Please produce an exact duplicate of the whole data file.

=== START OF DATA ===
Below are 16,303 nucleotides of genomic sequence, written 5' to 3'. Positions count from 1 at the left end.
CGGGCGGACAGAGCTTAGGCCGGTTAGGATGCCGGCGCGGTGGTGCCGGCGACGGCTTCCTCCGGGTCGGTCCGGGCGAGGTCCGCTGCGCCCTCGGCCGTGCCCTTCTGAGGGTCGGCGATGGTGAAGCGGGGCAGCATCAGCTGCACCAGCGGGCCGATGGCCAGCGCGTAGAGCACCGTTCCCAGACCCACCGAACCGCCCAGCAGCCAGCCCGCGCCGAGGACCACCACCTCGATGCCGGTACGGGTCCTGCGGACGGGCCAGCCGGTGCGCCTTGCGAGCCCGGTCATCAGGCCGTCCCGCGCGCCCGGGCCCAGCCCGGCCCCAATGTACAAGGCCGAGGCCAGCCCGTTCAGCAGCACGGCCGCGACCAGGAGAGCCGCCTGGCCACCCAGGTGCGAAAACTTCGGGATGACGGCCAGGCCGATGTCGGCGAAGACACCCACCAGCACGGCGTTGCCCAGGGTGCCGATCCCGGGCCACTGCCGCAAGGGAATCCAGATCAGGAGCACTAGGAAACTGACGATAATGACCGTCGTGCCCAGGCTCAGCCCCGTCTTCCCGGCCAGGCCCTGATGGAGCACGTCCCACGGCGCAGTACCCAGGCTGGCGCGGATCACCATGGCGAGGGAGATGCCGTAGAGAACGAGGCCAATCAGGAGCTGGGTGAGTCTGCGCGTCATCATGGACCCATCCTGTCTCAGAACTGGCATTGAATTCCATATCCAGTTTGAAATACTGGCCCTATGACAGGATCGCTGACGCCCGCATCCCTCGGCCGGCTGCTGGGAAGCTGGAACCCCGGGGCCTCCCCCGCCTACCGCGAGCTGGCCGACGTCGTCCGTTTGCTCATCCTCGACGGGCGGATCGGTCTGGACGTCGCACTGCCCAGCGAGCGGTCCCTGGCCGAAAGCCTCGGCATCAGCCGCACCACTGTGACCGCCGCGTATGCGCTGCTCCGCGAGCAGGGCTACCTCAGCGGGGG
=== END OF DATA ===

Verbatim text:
Below are 16,303 nucleotides of genomic sequence, written 5' to 3'. Positions count from 1 at the left end.
CGGGCGGACAGAGCTTAGGCCGGTTAGGATGCCGGCGCGGTGGTGCCGGCGACGGCTTCCTCCGGGTCGGTCCGGGCGAGGTCCGCTGCGCCCTCGGCCGTGCCCTTCTGAGGGTCGGCGATGGTGAAGCGGGGCAGCATCAGCTGCACCAGCGGGCCGATGGCCAGCGCGTAGAGCACCGTTCCCAGACCCACCGAACCGCCCAGCAGCCAGCCCGCGCCGAGGACCACCACCTCGATGCCGGTACGGGTCCTGCGGACGGGCCAGCCGGTGCGCCTTGCGAGCCCGGTCATCAGGCCGTCCCGCGCGCCCGGGCCCAGCCCGGCCCCAATGTACAAGGCCGAGGCCAGCCCGTTCAGCAGCACGGCCGCGACCAGGAGAGCCGCCTGGCCACCCAGGTGCGAAAACTTCGGGATGACGGCCAGGCCGATGTCGGCGAAGACACCCACCAGCACGGCGTTGCCCAGGGTGCCGATCCCGGGCCACTGCCGCAAGGGAATCCAGATCAGGAGCACTAGGAAACTGACGATAATGACCGTCGTGCCCAGGCTCAGCCCCGTCTTCCCGGCCAGGCCCTGATGGAGCACGTCCCACGGCGCAGTACCCAGGCTGGCGCGGATCACCATGGCGAGGGAGATGCCGTAGAGAACGAGGCCAATCAGGAGCTGGGTGAGTCTGCGCGTCATCATGGACCCATCCTGTCTCAGAACTGGCATTGAATTCCATATCCAGTTTGAAATACTGGCCCTATGACAGGATCGCTGACGCCCGCATCCCTCGGCCGGCTGCTGGGAAGCTGGAACCCCGGGGCCTCCCCCGCCTACCGCGAGCTGGCCGACGTCGTCCGTTTGCTCATCCTCGACGGGCGGATCGGTCTGGACGTCGCACTGCCCAGCGAGCGGTCCCTGGCCGAAAGCCTCGGCATCAGCCGCACCACTGTGACCGCCGCGTATGCGCTGCTCCGCGAGCAGGGCTACCTCAGCGGGGG